Composite materials, due to their unique properties such as high strength to weight ratio, corrosion resistance, and impact resistance have huge potential as structural materials in automotive, construction and transportation applications. However, these properties often come at higher cost owing to complex design methods, difficult manufacturing processes and raw material cost. Traditionally, tapered laminated composite structures are manufactured using autoclave manufacturing process by ply drop off technique. Autoclave manufacturing though very powerful suffers from high capital investment and higher energy consumption. As per the current trends in composite manufacturing, Out of Autoclave (OoA) processes are looked as emerging technologies for manufacturing the structural composite components for aerospace and defense applications. However, there is a need for improvement among these processes to make them reliable and consistent. In this paper, feasibility of using out of autoclave process to manufacture the variable thickness cantilever beam is discussed. The minimum weight design for the composite beam is obtained using constant stress beam concept by tailoring the thickness of the beam. Ply drop off techniques was used to fabricate the variable thickness beam from glass/epoxy prepregs. Experiments were conducted to measure bending stresses along the span of the cantilever beam at different intervals by applying the concentrated load at the free end. Experimental results showed that the stresses in the bean at different intervals were constant. This proves the ability of OoA process to manufacture the constant stress beam. Finite element model for the constant stress beam was developed using commercial finite element simulation software. It was observed that the simulation results agreed very well with the experimental results and thus validated design and manufacturing approach used.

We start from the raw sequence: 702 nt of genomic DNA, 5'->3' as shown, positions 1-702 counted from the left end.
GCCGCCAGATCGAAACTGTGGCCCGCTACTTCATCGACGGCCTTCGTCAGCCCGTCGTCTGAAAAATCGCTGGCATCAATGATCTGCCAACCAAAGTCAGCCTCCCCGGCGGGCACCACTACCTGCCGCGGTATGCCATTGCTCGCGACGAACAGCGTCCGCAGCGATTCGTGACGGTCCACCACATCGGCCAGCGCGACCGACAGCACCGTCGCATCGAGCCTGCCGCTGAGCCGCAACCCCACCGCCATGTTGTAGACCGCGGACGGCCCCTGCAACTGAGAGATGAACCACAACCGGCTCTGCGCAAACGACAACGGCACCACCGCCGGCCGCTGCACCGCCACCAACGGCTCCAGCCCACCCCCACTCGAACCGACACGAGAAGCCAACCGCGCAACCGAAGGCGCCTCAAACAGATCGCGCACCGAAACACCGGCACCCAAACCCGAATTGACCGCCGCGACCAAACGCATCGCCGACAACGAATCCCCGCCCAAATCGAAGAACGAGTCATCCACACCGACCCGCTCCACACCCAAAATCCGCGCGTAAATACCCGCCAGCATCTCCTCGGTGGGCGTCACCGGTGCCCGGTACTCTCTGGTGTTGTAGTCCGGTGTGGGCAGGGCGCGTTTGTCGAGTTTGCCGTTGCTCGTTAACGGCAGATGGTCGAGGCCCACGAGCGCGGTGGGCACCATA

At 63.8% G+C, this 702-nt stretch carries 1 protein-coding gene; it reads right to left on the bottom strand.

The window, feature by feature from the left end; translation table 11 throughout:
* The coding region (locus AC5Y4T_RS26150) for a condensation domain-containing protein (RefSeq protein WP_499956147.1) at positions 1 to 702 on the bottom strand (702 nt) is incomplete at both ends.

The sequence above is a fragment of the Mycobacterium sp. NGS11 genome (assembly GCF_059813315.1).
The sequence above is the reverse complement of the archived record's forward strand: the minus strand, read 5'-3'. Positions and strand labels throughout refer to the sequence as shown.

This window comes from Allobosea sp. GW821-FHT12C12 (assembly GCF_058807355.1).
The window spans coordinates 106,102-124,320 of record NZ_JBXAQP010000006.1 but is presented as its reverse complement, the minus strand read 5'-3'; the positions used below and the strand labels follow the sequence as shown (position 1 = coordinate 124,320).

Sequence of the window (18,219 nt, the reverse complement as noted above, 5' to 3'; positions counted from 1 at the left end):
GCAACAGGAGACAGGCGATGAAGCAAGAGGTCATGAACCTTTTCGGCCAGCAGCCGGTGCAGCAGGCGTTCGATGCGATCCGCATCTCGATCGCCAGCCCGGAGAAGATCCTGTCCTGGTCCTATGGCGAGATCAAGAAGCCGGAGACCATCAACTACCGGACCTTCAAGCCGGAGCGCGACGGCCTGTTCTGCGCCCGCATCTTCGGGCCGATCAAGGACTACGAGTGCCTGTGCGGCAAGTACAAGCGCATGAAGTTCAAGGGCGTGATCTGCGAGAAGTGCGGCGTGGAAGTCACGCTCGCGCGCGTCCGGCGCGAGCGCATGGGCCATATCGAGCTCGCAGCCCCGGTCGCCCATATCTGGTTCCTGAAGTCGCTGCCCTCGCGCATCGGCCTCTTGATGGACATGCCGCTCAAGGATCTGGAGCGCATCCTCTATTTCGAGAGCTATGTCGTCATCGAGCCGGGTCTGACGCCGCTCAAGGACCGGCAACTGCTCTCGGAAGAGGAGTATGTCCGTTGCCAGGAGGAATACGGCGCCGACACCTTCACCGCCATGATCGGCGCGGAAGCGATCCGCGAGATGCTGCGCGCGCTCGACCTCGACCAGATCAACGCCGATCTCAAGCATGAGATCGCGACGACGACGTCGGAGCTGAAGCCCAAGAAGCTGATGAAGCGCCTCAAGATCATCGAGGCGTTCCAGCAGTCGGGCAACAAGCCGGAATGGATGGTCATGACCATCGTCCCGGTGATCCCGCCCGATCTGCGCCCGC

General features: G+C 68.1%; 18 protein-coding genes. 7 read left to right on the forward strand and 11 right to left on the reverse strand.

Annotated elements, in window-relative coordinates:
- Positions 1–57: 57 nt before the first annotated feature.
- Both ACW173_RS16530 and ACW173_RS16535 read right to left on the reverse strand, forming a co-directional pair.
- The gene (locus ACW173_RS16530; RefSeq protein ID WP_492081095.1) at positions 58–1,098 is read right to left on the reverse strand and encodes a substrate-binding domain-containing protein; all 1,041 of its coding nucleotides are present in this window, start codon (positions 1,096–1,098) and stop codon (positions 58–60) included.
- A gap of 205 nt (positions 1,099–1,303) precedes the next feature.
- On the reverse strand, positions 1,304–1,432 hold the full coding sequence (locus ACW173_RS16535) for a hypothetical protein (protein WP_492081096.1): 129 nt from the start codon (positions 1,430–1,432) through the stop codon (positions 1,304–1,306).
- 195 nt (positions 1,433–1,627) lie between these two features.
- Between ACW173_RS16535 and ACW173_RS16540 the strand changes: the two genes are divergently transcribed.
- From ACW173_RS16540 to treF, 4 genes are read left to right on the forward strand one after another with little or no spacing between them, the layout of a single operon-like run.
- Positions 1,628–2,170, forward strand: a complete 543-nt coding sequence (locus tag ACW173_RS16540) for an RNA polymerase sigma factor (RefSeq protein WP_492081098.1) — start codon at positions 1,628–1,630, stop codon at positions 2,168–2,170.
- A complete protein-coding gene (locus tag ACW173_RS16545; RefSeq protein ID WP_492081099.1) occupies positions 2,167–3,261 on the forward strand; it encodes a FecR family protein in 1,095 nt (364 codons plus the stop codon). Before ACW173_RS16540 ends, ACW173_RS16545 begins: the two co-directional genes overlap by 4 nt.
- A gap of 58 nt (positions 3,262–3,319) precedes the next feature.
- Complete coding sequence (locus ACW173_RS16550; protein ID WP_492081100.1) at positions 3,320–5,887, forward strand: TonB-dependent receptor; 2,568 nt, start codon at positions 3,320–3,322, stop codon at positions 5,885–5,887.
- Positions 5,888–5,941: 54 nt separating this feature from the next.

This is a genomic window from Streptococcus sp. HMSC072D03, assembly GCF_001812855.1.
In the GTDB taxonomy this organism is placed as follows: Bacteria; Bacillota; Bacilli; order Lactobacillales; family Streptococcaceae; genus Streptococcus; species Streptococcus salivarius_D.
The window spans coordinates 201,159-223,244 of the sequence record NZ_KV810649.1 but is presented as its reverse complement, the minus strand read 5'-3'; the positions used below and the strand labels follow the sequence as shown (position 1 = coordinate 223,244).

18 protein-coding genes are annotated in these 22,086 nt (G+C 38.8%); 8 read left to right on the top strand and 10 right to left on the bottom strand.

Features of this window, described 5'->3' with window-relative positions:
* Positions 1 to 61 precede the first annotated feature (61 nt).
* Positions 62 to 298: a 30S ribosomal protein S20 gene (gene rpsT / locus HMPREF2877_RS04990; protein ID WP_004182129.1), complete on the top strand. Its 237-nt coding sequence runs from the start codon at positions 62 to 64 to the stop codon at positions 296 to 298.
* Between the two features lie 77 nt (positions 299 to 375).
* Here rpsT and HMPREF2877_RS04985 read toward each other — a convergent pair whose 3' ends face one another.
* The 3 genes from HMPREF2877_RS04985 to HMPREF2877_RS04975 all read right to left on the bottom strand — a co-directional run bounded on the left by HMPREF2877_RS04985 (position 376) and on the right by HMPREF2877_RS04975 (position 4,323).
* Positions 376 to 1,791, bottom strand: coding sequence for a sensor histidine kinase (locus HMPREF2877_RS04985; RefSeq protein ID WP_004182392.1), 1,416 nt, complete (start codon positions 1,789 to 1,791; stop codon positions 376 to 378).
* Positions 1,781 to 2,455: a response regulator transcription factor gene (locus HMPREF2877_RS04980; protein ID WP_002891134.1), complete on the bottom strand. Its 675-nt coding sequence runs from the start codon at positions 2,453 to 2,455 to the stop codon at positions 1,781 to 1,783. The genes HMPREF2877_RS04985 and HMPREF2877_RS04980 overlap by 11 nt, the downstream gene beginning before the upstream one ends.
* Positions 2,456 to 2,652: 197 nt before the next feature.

In order to better understand the long term implications of the grout wear failure mode in large-diameter plainsided grouted connections, a numerical model has been developed and calibrated that can take advantage of existing operational plant data to predict the wear accumulation for the actual load conditions experienced over a given period, thus limiting the requirement for expensive monitoring systems. This model has been derived and calibrated based on site structural condition monitoring (SCM) data and supervisory control and data acquisition systems (SCADA) data for two operational wind turbine generator substructures afflicted with this challenge, along with experimentally derived wear rates.
Building loss estimation methodologies which have been advanced considerably in recent decades are usually used to estimate socio and economic impacts resulting from seismic structural damage. In accordance with these methods, this paper presents the evaluation of an annual loss probability of a reinforced concrete moment resisting frame designed according to Korean Building Code. The annual loss probability is defined by (1) a fragility curve obtained from a capacity spectrum method which is similar to a method adopted from HAZUS, and (2) a seismic hazard curve derived from annual frequencies of exceedance per peak ground acceleration. Seismic fragilities are computed to calculate the annual loss probability of a certain structure using functions depending on structural capacity, seismic demand, structural response and the probability of exceeding damage state thresholds. This study carried out a nonlinear static analysis to obtain the capacity of a RC moment resisting frame selected as a prototype building. The analysis results show that the probability of being extensive structural damage in the prototype building is expected to 0.01% in a year.
The California Bearing Ratio (CBR) has been acknowledged as an important parameter to characterize the bearing capacity of earth structures, such as earth dams, road embankments, airport runways, bridge abutments and pavements. Technically, the CBR test can be carried out in the laboratory or in the field. The CBR test is time-consuming and is infrequently performed due to the equipment needed and the fact that the field moisture content keeps changing over time. Over the years, many correlations have been developed for the prediction of CBR by various researchers, including the dynamic cone penetrometer, undrained shear strength and Clegg impact hammer. This paper reports and discusses some of the results from a study on the prediction of CBR. In the current study, the CBR test was performed in the laboratory on some finegrained subgrade soils collected from various locations in Victoria. Based on the test results, a satisfactory empirical correlation was found between the CBR and the physical properties of the experimental soils.